This week, a Dutch court in The Hague heard the first arguments in an historic case against Shell brought by Esther Kiobel, Victoria Bera, Blessing Eawo and Charity Levula. It was a long, challenging, emotional day.
The hearing started with two powerful statements by Esther Kiobel and Victoria Bera. The widows’ lawyer claimed that Shell was instrumental to the human rights violations of the Ogoni people. They argued that: Shell requested the Nigerian regime to end the peaceful protests against its operations in Ogoniland; provided logistics as well as money to crash the demonstrations; and had a crucial role in the arrest, torture and execution of Ken Saro-Wiwa, Barinem Kiobel, Baribor Bera and the rest of the Ogoni 9.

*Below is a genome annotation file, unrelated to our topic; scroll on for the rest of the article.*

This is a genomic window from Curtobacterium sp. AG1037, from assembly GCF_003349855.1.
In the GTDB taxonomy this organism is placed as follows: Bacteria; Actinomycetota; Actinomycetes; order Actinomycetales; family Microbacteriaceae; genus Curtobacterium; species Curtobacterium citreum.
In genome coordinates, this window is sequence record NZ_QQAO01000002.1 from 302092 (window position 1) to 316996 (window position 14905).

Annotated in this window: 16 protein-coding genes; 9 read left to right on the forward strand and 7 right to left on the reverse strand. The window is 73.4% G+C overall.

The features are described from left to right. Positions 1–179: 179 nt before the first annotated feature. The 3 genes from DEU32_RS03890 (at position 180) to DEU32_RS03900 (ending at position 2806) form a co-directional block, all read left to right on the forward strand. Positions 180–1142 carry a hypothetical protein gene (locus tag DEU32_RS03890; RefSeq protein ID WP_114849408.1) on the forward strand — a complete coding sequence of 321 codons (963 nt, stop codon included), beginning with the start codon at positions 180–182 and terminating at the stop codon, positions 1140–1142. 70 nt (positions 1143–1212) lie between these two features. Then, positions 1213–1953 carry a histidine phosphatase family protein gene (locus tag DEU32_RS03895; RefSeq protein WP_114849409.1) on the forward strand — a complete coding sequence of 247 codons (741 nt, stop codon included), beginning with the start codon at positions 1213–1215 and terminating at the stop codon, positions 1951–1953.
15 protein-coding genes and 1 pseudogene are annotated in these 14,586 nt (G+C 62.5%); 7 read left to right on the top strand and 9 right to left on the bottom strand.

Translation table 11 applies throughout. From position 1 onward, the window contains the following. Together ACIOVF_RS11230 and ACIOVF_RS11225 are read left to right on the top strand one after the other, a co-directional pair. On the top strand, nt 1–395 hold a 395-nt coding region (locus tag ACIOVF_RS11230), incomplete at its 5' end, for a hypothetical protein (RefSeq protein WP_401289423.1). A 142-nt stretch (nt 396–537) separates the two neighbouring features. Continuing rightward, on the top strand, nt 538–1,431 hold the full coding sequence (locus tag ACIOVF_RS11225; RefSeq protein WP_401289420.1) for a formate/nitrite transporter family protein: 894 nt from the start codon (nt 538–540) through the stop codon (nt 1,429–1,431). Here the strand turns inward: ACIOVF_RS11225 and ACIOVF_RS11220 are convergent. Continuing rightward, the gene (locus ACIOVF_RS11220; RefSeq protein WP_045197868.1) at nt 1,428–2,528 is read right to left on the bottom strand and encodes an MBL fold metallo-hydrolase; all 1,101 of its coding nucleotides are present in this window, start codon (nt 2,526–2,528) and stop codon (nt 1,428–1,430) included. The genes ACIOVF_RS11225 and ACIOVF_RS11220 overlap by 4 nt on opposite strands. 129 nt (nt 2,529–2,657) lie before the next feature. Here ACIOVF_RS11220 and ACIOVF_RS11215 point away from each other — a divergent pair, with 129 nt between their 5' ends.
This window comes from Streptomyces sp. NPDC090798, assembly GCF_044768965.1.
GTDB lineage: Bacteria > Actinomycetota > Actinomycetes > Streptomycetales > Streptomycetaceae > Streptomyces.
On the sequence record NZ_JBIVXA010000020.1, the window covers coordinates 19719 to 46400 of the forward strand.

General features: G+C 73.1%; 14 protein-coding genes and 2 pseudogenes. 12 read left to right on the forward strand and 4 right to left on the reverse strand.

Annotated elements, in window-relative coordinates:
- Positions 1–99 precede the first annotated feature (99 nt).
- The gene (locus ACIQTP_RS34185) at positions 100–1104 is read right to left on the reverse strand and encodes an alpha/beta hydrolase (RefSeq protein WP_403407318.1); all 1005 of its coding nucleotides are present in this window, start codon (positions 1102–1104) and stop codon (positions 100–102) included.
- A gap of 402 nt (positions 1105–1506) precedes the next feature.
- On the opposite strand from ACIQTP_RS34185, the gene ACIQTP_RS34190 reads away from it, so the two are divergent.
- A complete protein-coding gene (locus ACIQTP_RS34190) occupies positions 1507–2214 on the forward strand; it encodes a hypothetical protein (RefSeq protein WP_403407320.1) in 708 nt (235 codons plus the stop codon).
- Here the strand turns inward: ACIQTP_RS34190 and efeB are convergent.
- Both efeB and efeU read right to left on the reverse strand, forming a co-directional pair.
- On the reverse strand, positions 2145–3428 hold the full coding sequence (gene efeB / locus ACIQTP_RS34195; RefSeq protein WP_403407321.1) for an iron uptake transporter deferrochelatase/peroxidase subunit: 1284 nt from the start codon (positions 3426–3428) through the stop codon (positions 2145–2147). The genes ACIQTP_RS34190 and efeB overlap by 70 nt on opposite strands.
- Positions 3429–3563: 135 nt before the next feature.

Shell challenged these allegations on procedural grounds/jurisdiction, stating that the case should be time barred and should belong to a Nigerian court rather than a Dutch one because the events took place long ago, in Nigeria.
Esther Kiobel’s lawyer challenged these arguments, and asked the court to order the release of 1000 documents marked as confidential by Shell.